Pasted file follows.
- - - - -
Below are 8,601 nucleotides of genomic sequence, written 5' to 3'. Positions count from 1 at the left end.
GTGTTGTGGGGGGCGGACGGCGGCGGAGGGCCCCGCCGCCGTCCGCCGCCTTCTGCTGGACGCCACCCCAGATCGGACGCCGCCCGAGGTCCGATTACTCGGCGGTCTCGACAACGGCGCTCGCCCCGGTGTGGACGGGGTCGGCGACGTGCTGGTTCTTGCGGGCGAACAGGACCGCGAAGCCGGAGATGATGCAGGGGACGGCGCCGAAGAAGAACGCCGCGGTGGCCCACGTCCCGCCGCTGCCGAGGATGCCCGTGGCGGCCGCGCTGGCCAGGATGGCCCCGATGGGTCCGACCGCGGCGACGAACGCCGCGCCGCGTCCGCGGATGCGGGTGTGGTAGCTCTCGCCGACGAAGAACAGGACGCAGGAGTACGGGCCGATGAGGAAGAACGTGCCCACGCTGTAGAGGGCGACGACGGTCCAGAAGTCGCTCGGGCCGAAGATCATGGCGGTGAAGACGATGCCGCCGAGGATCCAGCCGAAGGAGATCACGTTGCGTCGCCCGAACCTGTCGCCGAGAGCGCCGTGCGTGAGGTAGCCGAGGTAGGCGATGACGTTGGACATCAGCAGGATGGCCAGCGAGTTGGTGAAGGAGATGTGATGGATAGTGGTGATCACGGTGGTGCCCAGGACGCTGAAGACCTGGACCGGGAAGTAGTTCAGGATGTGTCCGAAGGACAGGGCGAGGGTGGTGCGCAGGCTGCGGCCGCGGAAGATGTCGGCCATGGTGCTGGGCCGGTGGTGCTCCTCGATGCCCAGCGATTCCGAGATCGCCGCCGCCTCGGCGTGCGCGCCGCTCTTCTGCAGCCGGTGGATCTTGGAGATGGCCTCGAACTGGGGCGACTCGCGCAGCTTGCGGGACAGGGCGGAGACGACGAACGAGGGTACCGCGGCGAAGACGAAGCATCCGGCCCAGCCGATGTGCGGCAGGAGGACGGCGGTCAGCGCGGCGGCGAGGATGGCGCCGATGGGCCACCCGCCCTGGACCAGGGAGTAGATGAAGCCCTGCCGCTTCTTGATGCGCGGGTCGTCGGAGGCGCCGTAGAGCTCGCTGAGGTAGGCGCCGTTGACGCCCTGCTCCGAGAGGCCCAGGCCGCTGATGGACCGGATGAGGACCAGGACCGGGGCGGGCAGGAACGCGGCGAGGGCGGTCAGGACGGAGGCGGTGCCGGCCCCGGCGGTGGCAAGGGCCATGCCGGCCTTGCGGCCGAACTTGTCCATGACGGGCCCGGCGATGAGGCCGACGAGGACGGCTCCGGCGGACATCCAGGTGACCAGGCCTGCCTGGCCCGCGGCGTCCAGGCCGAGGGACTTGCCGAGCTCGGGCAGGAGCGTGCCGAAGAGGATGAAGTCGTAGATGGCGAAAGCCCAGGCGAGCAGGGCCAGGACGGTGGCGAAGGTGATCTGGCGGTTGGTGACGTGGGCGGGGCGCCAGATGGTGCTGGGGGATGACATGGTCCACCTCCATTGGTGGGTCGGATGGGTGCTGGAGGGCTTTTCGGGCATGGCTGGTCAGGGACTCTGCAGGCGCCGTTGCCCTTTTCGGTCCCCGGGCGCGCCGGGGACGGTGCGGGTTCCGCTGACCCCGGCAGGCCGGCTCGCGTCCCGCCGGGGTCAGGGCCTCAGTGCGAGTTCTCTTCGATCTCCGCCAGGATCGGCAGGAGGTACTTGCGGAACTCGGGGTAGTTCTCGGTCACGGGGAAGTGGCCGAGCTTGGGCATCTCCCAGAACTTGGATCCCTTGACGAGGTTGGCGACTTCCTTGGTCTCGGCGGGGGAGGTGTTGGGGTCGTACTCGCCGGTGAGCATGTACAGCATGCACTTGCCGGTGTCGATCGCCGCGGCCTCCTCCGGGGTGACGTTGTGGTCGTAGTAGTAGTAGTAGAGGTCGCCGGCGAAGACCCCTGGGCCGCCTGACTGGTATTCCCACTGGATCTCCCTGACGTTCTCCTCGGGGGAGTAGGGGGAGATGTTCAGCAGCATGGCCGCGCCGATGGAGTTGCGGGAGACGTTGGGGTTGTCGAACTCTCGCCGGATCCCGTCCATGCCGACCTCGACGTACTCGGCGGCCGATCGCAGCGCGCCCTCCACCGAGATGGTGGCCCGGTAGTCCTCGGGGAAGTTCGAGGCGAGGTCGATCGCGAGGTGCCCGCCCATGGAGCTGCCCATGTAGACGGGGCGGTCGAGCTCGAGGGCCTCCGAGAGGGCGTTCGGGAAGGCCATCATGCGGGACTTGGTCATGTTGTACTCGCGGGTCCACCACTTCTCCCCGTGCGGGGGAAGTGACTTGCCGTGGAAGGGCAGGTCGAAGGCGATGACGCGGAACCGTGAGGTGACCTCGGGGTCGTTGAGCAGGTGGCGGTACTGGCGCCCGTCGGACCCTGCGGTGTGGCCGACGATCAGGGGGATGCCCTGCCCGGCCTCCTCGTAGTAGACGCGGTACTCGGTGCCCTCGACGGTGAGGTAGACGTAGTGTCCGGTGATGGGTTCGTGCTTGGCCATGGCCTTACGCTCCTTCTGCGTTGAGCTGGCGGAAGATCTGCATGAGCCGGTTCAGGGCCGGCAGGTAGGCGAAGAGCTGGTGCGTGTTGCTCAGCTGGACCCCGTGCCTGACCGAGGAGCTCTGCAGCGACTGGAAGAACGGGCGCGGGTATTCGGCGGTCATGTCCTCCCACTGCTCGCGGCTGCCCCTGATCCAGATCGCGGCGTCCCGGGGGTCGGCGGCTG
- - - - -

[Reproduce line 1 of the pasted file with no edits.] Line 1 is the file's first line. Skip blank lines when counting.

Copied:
Below are 8,601 nucleotides of genomic sequence, written 5' to 3'. Positions count from 1 at the left end.